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Notes from MLconf 2017 in NYC


I was fortunate enough to get a student ticket to MLconf 2017, which was exciting because I've never been there and the speaker list looked pretty amazing. I kept my mouth shut and took tons of notes, some of which I thought I'd share: no really, I took lots of notes

Morning session, part 1

The first speaker was Corinna Cortes, Head of Research at Google, New York. It turns out that Google is doing a whole bunch of stuff--hang on, there's a photographer with a surprisingly loud camera for 2017 who has to keep darting in front of everyone to take pictures of her. He'll do this for about the first five minutes of everyone's talk, during the part that they're really nervous and trying to calm down and focus.

Anyhow, so Google is doing enormously cool stuff, in part because they can't just do something, they have to do it at massive scale. Unsurprisingly their answer to lots of questions is either "tries" or "finite state transducers" for this reason. She went into a bunch of applications of their work, highlighting difficulties like producing output that doesn't swear at people, performance, context (for Translate), and of course the problem of standardized input that basically every speaker will mention at least once over the next eight hours.

Next up was Soumith Chintala from Facebook, who went out of his way to mention several times how early it was and how difficult that was for him. I suspect he was also feeling relatively fine until he realized he had to follow Ms. Cortes, at which point he really felt the hour. She was a ridiculously tough act to follow but he did his best, and I'll spoil the ending and tell you that Facebook has similar challenges and is using similar approaches. During this talk I also noted that the conference was giving something away to the person with the best tweet about the conference, reminding me that you can never tell whether a given group of people will find value in Twitter or not.

Yi Wang from Baidu was next; he had a lot of great energy and was awesome to listen to. He works on Paddle Paddle, which is a deep learning platform that was originally an internal project at Baidu for their clients but has since been released into the wild. It seems cool but he didn't have a lot of time to go into it so I'll just have to check it out.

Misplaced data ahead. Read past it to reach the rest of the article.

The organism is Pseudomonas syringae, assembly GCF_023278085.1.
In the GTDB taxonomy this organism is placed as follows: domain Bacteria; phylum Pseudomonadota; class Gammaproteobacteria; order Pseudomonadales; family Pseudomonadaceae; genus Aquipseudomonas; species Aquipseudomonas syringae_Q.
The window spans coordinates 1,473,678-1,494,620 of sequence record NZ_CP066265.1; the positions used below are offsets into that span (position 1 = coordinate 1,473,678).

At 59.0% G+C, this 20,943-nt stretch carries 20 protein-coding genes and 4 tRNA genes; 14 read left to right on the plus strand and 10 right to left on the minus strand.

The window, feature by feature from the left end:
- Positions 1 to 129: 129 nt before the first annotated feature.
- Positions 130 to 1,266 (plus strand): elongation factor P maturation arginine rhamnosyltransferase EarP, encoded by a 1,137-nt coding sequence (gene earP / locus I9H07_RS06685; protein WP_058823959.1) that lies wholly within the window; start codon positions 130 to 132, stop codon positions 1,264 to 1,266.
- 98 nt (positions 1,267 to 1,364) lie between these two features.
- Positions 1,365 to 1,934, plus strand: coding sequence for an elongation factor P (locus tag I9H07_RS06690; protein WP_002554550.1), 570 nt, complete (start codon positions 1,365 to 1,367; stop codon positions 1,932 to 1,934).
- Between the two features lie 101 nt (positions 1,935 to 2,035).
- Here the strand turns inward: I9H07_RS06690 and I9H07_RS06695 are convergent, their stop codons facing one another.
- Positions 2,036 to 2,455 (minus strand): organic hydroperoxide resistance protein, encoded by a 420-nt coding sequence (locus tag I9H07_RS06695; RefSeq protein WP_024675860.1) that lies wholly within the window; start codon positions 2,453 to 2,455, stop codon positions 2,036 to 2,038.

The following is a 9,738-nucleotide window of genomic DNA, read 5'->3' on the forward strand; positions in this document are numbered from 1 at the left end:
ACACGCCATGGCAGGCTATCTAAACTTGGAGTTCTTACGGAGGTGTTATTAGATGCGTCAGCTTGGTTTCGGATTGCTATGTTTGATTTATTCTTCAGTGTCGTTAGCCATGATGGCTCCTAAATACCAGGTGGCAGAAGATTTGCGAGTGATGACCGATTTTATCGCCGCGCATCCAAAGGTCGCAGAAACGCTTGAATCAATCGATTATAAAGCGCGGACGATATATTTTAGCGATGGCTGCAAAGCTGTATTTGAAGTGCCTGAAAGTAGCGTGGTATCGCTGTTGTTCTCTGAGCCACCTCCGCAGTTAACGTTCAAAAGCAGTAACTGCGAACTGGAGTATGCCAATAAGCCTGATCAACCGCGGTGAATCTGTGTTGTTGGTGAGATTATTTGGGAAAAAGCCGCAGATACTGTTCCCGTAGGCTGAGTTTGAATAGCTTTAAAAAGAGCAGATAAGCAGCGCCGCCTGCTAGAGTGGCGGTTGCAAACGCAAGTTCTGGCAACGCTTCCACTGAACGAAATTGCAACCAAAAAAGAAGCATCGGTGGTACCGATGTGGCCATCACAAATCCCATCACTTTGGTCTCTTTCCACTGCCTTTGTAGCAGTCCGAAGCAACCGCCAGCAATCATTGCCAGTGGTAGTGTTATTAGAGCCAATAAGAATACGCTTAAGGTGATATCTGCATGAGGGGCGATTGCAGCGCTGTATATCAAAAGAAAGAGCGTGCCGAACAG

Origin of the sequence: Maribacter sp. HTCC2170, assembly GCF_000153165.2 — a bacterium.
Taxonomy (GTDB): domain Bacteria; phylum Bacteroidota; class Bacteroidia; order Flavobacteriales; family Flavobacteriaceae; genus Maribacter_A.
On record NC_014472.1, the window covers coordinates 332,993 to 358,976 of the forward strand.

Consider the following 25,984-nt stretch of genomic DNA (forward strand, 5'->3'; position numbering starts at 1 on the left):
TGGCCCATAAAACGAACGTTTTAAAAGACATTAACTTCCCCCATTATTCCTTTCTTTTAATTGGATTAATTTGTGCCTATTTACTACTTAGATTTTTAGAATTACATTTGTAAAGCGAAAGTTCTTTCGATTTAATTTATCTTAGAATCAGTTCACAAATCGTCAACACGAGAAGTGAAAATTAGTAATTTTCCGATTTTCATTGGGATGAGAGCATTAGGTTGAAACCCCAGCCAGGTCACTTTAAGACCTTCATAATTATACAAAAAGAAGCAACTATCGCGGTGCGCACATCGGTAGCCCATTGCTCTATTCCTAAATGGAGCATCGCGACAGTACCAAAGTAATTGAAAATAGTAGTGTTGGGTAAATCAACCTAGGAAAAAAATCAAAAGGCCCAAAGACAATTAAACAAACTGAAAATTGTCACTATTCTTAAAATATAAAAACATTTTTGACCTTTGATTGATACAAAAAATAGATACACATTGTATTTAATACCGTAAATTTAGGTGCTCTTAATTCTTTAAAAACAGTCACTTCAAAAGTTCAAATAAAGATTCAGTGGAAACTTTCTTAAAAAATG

The last speaker before the first break was Ross Goodwin, who is a mixture of lots of different things (artist, scientist, inventor) and gave a really great talk about some of his creative uses of technology and machine learning. He also is responsible for this which is incredible and a must-see. I have in my notes: "so interesting I wrote no notes." I think it made the room a little nervous that someone that creative would also be speaking their language, and having enormous fun with tech that they seem to take pretty seriously, but I could have been just hoping that this was the case.

Morning session, part 2

The next session featured a good talk about accuracy benefits from tuning hyperparameters from Alexandra Johnson at SigOpt and a talk about nearest neighbors and vector models from someone who seemed to actively dislike this topic, sarcastically saying "cool" as he flipped disinterestedly through his slides. (At this point I texted my wife to say "I think this conference center used to be a whorehouse," which was the first of many times I found myself trying to understand the venue choice for this conference.)

When Ben Hamner from Kaggle came up to the stage everyone in the room kind of straightened up and made little waking-up sounds, since Kaggle was recently acquired by Google, and because having the guy from Kaggle in a room full of ML people is a bit like having the guy from Easy Mac in a room full of undergraduate students. He didn't really get into the theory of machine learning, but did mention that winning learners are nearly always ensembles and that the current contest, about finding duplicate questions on Quora, was a good one, with which I agree. He mostly went over some tooling that they are creating to bring first-class IDE experiences like people have with Visual Studio or IntelliJ to the work of machine learning, and that seems like it will be pretty cool.

The last speaker before lunch was from Goldman Sachs, and he gave a short talk about using machine learning to identify insider trading and market manipulation strategies, which they were able to make progress on by looking at chunks of data spanning just seconds at a time to find patterns of abuse. The information he was imparting was engaging but he really didn't get enough time and a lot of folks were ready for lunch. Which, in case you were wondering, consisted of a sandwich and a salad, which were pretty good.